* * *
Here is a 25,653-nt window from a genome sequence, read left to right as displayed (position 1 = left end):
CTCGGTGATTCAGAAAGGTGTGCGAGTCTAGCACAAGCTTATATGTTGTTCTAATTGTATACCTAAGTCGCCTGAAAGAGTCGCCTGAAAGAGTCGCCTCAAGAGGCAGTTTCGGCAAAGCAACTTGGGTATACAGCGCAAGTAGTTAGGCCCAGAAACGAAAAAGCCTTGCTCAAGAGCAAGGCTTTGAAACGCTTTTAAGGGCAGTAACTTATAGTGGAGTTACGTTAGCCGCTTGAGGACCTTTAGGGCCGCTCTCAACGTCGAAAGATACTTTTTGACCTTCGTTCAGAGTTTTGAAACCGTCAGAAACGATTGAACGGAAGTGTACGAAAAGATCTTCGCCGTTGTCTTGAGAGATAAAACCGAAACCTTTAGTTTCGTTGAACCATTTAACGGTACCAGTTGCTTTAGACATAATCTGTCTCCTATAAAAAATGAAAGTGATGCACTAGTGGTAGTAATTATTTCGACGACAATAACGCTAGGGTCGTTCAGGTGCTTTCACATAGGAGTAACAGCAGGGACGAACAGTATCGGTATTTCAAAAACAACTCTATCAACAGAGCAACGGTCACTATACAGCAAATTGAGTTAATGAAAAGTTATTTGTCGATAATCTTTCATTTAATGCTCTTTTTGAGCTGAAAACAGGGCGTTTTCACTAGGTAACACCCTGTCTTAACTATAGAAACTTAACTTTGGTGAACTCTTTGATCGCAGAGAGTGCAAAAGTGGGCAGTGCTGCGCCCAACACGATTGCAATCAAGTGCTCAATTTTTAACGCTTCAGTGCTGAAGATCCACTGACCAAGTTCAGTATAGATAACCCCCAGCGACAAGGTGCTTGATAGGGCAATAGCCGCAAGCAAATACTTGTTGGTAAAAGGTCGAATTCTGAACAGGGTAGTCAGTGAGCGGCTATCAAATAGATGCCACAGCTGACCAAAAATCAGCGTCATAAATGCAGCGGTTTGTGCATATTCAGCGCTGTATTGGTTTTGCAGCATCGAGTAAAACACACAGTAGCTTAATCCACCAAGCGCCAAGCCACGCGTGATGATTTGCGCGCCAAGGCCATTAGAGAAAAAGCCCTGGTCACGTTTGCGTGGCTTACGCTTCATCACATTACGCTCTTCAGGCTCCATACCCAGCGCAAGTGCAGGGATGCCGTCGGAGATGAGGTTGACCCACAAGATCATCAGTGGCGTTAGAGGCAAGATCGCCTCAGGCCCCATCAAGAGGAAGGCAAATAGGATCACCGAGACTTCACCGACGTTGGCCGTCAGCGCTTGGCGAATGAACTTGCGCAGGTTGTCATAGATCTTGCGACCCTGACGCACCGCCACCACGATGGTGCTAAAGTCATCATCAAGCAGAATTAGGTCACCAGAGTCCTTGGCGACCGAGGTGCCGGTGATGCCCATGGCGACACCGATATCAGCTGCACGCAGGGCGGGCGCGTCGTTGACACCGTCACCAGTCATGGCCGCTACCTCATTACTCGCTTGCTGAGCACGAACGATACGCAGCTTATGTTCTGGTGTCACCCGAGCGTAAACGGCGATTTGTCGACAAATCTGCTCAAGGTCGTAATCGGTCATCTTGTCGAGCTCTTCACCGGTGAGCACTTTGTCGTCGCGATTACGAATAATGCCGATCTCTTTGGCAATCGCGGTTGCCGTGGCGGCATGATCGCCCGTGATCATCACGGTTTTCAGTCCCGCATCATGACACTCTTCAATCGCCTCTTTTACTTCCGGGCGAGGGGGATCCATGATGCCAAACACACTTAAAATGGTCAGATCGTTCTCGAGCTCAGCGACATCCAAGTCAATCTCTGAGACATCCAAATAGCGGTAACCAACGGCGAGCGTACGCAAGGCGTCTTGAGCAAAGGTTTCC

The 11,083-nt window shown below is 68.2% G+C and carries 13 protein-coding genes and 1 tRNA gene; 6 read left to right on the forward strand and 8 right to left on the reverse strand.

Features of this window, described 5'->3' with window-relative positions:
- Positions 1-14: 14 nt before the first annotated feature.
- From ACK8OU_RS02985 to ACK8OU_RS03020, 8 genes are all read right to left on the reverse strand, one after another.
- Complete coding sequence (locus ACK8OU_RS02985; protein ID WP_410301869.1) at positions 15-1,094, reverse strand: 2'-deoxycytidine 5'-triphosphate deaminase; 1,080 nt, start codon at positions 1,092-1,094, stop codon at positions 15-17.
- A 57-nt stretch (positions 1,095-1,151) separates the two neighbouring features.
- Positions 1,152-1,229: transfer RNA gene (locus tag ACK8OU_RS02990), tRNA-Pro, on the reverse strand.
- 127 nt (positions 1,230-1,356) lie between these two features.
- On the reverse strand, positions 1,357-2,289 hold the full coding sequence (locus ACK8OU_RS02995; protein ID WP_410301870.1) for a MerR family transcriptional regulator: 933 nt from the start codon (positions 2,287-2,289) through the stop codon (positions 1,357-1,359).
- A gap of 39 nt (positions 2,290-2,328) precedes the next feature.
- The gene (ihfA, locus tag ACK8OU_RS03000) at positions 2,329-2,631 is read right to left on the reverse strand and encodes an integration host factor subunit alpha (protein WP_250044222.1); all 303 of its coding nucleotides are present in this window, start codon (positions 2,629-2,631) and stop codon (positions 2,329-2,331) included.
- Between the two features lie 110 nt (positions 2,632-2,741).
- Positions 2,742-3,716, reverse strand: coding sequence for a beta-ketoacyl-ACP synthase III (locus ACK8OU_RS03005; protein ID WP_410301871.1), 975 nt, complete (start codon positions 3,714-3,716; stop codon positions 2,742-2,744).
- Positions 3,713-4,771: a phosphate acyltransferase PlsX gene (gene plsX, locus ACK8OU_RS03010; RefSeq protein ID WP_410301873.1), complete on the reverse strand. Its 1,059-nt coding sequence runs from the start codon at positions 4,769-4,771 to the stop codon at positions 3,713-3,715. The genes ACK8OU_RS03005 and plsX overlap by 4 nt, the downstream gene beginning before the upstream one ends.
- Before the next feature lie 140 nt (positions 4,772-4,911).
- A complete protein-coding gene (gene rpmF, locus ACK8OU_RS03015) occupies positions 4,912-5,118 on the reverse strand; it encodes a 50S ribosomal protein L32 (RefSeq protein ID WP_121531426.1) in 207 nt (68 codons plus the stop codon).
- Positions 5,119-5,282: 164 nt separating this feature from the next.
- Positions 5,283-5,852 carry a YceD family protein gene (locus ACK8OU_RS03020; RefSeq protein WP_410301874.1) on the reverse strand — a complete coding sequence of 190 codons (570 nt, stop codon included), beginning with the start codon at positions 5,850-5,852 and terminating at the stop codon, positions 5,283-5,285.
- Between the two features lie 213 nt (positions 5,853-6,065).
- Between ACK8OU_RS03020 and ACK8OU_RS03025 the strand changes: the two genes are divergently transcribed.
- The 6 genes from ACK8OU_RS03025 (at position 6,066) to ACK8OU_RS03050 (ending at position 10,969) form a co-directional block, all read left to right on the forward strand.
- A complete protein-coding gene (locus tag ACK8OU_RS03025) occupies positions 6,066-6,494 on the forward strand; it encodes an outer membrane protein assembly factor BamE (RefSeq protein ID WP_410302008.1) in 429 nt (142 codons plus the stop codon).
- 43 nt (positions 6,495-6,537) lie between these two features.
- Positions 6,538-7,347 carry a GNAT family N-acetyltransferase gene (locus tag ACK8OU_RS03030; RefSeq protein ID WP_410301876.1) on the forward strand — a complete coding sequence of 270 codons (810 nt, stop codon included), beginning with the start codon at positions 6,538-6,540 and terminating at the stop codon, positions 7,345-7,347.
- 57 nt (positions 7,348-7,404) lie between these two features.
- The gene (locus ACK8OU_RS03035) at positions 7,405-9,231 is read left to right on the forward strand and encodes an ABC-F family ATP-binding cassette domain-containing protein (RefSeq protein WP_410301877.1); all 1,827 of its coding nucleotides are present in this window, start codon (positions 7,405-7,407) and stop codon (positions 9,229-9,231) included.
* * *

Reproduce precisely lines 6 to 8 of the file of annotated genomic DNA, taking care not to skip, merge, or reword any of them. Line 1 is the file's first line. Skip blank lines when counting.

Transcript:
- From ACK8OU_RS02985 to ACK8OU_RS03020, 8 genes are all read right to left on the reverse strand, one after another.
- Complete coding sequence (locus ACK8OU_RS02985; protein ID WP_410301869.1) at positions 15-1,094, reverse strand: 2'-deoxycytidine 5'-triphosphate deaminase; 1,080 nt, start codon at positions 1,092-1,094, stop codon at positions 15-17.
- A 57-nt stretch (positions 1,095-1,151) separates the two neighbouring features.